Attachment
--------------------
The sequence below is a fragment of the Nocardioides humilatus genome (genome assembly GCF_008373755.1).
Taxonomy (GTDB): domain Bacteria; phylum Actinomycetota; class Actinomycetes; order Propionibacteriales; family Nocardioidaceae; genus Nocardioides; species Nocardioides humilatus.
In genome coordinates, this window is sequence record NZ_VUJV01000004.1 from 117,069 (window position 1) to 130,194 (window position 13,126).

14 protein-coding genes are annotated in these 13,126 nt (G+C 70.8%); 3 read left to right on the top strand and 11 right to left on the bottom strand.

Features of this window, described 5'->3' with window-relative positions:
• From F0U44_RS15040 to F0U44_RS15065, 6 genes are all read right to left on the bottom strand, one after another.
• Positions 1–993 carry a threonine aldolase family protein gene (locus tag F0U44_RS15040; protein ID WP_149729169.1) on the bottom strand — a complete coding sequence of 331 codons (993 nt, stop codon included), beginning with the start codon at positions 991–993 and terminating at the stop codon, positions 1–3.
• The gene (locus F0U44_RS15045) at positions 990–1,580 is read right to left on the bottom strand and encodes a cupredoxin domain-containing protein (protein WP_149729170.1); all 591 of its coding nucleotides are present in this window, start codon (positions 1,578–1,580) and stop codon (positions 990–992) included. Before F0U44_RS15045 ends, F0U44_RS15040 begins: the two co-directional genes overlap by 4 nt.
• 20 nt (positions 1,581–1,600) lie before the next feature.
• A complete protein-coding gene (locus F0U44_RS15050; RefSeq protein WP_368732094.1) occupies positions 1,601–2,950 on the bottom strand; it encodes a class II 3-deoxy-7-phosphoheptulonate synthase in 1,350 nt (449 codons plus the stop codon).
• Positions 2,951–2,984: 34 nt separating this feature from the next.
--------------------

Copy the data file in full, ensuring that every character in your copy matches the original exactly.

The sequence below is a fragment of the Nocardioides humilatus genome (genome assembly GCF_008373755.1).
Taxonomy (GTDB): domain Bacteria; phylum Actinomycetota; class Actinomycetes; order Propionibacteriales; family Nocardioidaceae; genus Nocardioides; species Nocardioides humilatus.
In genome coordinates, this window is sequence record NZ_VUJV01000004.1 from 117,069 (window position 1) to 130,194 (window position 13,126).

14 protein-coding genes are annotated in these 13,126 nt (G+C 70.8%); 3 read left to right on the top strand and 11 right to left on the bottom strand.

Features of this window, described 5'->3' with window-relative positions:
• From F0U44_RS15040 to F0U44_RS15065, 6 genes are all read right to left on the bottom strand, one after another.
• Positions 1–993 carry a threonine aldolase family protein gene (locus tag F0U44_RS15040; protein ID WP_149729169.1) on the bottom strand — a complete coding sequence of 331 codons (993 nt, stop codon included), beginning with the start codon at positions 991–993 and terminating at the stop codon, positions 1–3.
• The gene (locus F0U44_RS15045) at positions 990–1,580 is read right to left on the bottom strand and encodes a cupredoxin domain-containing protein (protein WP_149729170.1); all 591 of its coding nucleotides are present in this window, start codon (positions 1,578–1,580) and stop codon (positions 990–992) included. Before F0U44_RS15045 ends, F0U44_RS15040 begins: the two co-directional genes overlap by 4 nt.
• 20 nt (positions 1,581–1,600) lie before the next feature.
• A complete protein-coding gene (locus F0U44_RS15050; RefSeq protein WP_368732094.1) occupies positions 1,601–2,950 on the bottom strand; it encodes a class II 3-deoxy-7-phosphoheptulonate synthase in 1,350 nt (449 codons plus the stop codon).
• Positions 2,951–2,984: 34 nt separating this feature from the next.